“Embroidery is to haute couture
what fireworks are to Bastille Day.”
Haute couture is the dream around which the fashion world revolves. One embroidery house, Maison Lesage, has been stitching up lush, richly detailed fabric pieces for couturiers like Balenciaga, Dior, and Schiaparelli since the inception of haute couture in the mid-1800s. When you see Chanel send a richly beaded, sequined, or feathered garment down the runway, you are seeing a piece of Maison Lesage art.
While Maison Lesage represents all that is luxurious in haute couture, it also represents the struggle of the luxury fashion industry. Far from the runways of fashion week, along narrow streets, behind unassuming doors, are the ateliers—the workshops of Paris. These ateliers, which once employed thousands of seamstresses, have become an endangered species. As these bastions of creativity die off, those that remain must struggle to find their place in contemporary fashion. Maison Lesage, Paris’ oldest embroidery atelier, is a living museum of luxury. Here, old world craftsmanship is meeting fashion’s future through innovative design and a determination to keep a centuries-old technique relevant for today’s designers.
It is difficult to speak of Lesage without the risk of uttering the commonplaces of perfection, because with him, we are on the edge of ‘the self-evidence of the masterpieces.’
The First Stitch
Imperial Russian Court Dress by Charles Frederick Worth, circa 1888. By the Indianapolis Museum of Art via Wikimedia Commons.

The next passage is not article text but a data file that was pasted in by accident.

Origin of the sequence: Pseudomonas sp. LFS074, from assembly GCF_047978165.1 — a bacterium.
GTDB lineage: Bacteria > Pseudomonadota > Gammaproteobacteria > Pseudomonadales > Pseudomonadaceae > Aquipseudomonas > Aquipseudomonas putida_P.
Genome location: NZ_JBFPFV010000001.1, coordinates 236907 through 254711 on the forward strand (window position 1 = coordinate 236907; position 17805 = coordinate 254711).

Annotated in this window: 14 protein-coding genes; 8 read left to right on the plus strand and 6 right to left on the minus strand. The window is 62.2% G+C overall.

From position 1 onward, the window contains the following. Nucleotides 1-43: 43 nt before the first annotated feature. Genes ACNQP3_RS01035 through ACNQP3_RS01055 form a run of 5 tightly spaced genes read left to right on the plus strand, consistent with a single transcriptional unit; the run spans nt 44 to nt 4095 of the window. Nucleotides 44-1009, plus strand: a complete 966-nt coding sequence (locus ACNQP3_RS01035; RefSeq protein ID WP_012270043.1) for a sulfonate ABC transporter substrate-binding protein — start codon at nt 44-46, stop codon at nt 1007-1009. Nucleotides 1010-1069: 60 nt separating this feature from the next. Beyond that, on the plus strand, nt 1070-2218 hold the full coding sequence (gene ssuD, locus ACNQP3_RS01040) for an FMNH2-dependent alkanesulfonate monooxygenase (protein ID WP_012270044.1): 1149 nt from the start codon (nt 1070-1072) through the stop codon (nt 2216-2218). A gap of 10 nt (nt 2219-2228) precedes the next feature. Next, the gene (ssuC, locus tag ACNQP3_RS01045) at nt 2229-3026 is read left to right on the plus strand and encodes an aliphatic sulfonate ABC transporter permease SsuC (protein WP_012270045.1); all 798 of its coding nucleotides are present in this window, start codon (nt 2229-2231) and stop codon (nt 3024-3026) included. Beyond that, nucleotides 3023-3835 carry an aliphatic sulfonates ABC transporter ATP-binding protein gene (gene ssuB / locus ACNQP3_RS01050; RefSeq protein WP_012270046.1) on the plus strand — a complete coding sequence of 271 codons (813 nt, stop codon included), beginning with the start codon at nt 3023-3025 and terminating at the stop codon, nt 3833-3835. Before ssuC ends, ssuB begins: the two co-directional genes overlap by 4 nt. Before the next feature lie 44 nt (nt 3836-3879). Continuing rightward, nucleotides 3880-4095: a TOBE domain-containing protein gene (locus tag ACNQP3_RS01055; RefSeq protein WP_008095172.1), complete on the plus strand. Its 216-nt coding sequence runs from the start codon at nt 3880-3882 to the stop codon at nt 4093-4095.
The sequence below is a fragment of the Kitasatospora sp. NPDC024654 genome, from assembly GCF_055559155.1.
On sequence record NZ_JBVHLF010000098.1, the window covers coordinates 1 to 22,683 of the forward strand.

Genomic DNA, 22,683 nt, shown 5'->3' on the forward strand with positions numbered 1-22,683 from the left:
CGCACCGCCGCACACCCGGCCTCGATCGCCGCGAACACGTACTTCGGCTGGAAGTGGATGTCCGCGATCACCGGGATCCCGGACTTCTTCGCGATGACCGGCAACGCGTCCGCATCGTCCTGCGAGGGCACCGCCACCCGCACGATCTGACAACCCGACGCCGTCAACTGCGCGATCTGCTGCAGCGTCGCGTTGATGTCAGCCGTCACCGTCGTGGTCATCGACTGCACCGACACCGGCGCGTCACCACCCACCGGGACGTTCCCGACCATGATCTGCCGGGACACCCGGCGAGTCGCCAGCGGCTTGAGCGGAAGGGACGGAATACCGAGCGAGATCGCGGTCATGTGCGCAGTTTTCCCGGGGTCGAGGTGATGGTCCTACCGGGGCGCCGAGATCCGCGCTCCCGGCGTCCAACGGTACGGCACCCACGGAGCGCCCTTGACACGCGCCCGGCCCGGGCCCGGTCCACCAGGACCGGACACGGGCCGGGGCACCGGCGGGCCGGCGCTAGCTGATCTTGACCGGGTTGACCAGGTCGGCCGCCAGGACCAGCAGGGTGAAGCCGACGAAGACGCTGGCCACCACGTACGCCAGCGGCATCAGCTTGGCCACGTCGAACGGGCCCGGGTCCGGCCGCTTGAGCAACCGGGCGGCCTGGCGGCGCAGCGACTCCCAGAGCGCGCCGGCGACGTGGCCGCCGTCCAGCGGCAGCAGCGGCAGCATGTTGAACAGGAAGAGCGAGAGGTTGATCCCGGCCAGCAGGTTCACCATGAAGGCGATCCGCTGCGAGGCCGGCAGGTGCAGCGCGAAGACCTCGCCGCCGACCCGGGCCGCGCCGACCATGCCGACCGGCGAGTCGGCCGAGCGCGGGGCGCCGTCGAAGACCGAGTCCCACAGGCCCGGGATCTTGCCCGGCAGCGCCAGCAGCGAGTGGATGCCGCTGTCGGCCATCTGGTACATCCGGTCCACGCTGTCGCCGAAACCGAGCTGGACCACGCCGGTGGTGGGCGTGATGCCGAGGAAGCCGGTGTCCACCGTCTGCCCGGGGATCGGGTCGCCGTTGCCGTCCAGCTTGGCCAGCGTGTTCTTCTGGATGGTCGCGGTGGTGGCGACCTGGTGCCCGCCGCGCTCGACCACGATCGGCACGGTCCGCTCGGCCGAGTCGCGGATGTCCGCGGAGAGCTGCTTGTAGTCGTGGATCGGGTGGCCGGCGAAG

Schiaparelli evening dress embroidered with key motif,
1939. By Mabalu (photograph), Elsa Schiaparelli (dress);
via Wikimedia Commons.
The roots of the house of Lesage go as far back as the Second Empire in France. Known as Michonet when it was founded in 1858, its embroidery designs were highly sought after among Paris’ fashion elite, including the father of haute couture, Charles Frederick Worth, as well as the court of Napoleon III. In 1924 Albert and Marie-Louise Lesage purchased the company and created avant-garde embroidery designs that attracted the likes of designers such as Madeleine Vionnet and Elsa Schiaparelli.
The Lesages both had backgrounds in women's fashion. Albert, originally from Paris, had been the director of women’s clothing at Marshall Field’s in Chicago, Illinois, before he moved home to work with Michonet, while Marie-Louise was the assistant-in-charge of embroidery at Vionnet. Their combined experience gave them a unique perspective on the design needs of the couturiers of Paris. They started creating their own in-house designs using the process of tambour embroidery, also called Luneville embroidery.